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Presented by:

Dini Andriani Enung Nurjanah Erlika Argianti Ika Sartika Lia Herlina Sri Kurnia S Siti Hasanah Wiwit Rianti

Language Elements
Pronunciation

Vocabulary

Grammar

GRAMMAR

Harmer (2002, p. 12) emphasizes The grammar of a language is the description of the ways in which words can change their forms and can be combined into sentences in that language.

According to Coghill and Magendanz (2003, p. xvi), The grammar of a language is the set of rules that govern its structure. Grammar determines how words are arranged to form meaningful units.
Based on Swan (2005, p. xix), The rules that show how words are combined, arranged or changed to show certain kinds of meaning.

Teaching Grammar
Grammar teaching sometimes happens as a result of other work the studenrs are doing. (Harmer, 2007, p. 210) An example of teaching grammar activity that is designed to get students making sentences using the present continous. (Harmer, 2007, p. 219)
Example: Where am I? Focus: present continuous Age: young learners Level: elementary

The teacher tells student to think of a place they would like to be ( e.g. beach, on the spot field, park)

Now, the teacher tells them to imagine they are in this place.

The teacher asks them to look around them and write down three things that they can see using the present continuous (e.g. at a football game: A lot of people are shouting. A man is blowing a whistle. Someone is kicking a ball.)

While they are doing this, the teacher can go around the class monitoring their progress and suggesting alternatives or prompting students who can think what to write.
One student now comes to the front of class, reads out his or her senteces and then say where am I? and the other students try to guess.

VOCABULARY
Regarding

to Penny (1991, p. 60), "Vocabulary can be defined, roughly, as the words we teach in the foreign language." (2008, p. 697) defines vocabulary as (1) stock of words used by person, class of people, profession, etc. (2) a collection or list of words, usually in alphabetical order and defined."

Barnhart

Teaching Vocabulary
When teaching vocabulary this is a major part of the teachers art. Students need to see words in context to see how they are used. An example of teaching vocabulary that is designed to focus students attention on an aspect of vocabulary is
(Harmer, 2007, p. 229-230)

Example:

Walking running jumping

Focus: verb of movement

Age: adult
Level: beginner

The teacher starts by showing or drawing pictures, or miming the action, for example:

walk

run

jump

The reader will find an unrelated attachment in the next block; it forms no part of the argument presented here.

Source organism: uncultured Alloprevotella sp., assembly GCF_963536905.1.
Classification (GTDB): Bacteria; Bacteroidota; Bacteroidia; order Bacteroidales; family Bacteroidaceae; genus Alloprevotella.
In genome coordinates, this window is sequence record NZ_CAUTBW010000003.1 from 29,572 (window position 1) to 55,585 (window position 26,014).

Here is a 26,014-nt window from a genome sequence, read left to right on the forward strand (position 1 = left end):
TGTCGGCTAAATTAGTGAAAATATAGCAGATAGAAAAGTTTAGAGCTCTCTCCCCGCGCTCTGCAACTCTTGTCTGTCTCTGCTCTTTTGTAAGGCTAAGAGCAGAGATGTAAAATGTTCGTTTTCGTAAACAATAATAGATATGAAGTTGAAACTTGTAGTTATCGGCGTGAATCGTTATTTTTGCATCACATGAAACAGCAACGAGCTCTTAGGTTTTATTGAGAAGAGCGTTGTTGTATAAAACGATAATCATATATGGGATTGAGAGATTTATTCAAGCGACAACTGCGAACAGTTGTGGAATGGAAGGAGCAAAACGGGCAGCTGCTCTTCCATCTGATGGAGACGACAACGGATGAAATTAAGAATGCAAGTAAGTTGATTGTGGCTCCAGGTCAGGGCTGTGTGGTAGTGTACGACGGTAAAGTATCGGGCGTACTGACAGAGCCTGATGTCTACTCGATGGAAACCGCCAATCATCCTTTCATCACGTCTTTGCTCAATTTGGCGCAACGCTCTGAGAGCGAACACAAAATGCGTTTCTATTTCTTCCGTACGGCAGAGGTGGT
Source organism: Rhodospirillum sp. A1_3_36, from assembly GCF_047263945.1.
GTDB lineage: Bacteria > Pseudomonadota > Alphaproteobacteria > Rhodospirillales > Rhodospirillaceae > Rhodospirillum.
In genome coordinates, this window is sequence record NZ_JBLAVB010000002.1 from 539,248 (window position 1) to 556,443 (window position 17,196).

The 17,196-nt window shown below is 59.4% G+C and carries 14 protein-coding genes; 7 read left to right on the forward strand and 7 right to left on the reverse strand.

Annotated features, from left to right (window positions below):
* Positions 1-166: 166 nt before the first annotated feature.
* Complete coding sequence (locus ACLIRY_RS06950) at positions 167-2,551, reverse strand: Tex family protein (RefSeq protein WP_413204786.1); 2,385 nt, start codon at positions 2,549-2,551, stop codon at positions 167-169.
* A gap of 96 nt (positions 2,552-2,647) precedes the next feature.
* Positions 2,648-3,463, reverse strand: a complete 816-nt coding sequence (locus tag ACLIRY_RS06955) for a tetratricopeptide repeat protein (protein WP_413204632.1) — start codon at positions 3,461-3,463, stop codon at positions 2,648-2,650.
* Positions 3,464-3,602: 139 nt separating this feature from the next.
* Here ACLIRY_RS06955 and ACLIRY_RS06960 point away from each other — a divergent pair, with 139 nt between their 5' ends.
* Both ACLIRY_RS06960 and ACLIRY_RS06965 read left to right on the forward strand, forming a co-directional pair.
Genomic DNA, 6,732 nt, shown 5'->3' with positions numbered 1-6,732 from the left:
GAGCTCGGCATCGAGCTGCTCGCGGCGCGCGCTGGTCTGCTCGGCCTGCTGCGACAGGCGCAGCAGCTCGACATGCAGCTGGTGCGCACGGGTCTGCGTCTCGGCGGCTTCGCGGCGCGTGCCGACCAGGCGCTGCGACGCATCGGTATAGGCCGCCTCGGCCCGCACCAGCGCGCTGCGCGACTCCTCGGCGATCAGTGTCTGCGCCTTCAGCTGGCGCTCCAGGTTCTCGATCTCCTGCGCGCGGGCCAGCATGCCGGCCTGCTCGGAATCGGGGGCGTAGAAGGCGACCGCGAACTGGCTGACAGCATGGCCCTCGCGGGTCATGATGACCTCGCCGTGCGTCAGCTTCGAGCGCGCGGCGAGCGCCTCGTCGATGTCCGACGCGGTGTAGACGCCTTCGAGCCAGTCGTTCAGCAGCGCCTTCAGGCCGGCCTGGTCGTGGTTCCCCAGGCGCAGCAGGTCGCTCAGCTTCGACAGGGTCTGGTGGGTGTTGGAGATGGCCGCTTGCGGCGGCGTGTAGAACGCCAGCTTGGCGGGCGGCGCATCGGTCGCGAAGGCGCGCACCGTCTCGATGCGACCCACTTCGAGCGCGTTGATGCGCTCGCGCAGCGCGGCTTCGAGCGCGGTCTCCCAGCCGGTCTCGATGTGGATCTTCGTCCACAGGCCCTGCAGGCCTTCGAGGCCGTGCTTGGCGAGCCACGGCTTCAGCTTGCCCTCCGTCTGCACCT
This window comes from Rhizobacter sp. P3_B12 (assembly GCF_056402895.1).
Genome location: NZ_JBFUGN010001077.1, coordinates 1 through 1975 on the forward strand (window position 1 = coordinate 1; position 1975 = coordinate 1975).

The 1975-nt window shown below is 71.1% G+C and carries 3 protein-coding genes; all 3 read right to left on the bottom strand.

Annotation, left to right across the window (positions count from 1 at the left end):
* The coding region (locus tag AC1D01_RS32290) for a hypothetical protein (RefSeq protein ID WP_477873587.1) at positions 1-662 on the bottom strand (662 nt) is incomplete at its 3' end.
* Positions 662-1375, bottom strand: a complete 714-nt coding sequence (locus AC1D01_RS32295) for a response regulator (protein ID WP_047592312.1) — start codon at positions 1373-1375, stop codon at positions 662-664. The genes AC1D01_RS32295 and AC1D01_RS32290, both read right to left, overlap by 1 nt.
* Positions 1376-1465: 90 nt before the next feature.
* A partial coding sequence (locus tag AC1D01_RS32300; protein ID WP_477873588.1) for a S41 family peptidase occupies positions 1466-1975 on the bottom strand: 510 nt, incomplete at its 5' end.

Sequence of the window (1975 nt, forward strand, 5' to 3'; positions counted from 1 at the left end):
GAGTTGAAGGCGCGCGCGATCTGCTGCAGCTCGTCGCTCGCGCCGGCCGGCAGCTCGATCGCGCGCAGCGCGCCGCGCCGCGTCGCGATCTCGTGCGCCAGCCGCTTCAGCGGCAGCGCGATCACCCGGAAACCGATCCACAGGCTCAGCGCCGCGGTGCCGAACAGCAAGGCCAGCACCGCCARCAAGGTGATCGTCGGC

swim

climb

Students are now asked to put the correct verb in sentences, for example:

a. You....along a road
b. Then you....across a stream c. Then you....up a tree d. Then you ....across the bridge

e. Then you....down a wall


f. Then you....across a river g. Then you....over a wall h. Then you....along a road

Finnaly, the students can be asked to write ne instructions using the new words, for example:

a. Sit down

walk

up

b.
c. d. e.

run
stand sit lie

Down
On the box Of the box Round the room

f.
g.

jump
climed

PRONUNCIATION
According

to Lindsay (2000) as cited by Jahan (2011, p. 36), Pronunciation includes suprasegmental features and they are: sounds of the language, stress and rhythm, intonation.
refers to the production of sounds that we use to make meaning. (Adult Migrant English Program Research Centre, 2002, p. 1)

Pronunciation

Teaching Pronunciation
Pronunciation teaching not only makes students aware of different sounds and sound fatures, but can also improve their speaking immeasurably. (Harmer, 2007, p. 248) An example of teaching pronunciation that is designed to get students to concentrate on specific aspects of pronunciation, especially when they are listening to hear the small difference between the sounds (Harmer, 2007, p. 253-254).
Example: Ship and chip Sounds: // and /t/ Age: Intermediate

The sequence starts with students listening to pairs of words and practicing the difference of // and /t/, for example:

ship sherry shoes sheep

chip cherry choose cheap

washing cash mash wish

watching catch match which, witch

If the students have difficulty discriminating between// and /t/, the teacher asks them to listen to a recording and, in a series of exercise of exercise, for example:

1. Small shops / chops are often expensive. 2. The disher / ditches need cleaning. 3. I couldnt mash / match these things up. 4. She enjoys washing / watching the children.

They

now move on to exercise in which they say words or phrases with one sound or the other, e.g.
It is very cheap
a grey chair a cheese sandwich You cheat! a pretty child no chance

REFERENCE
Barnhart, Cynthia A. (2008). The facts on file students dictionary of American English. Facts on File: Inc. Coghill, Jeffrey and Stacy, Magendanz. (2003). English grammar. New York: Wiley Publishing, Inc. Harmer, Jeremy. (2002). The practice of English language teaching (third ed.). England: Addison Wesley Longman Limited. Harmer, Jeremy. (2007). The practice of English language teaching third edition. England: Pearson Education Limited. Jahan, N. (2011). Teaching and learning pronunciation in ESL/EFL classes of Bangladesh. Journal of Education and Practice, 2(3). Penny, Ur. (1991). A course in language teaching: practice and theory. Cambridge: University Press. Swan, Michael. (2005). Practical English usage: 3rd Edition. Oxford University Press.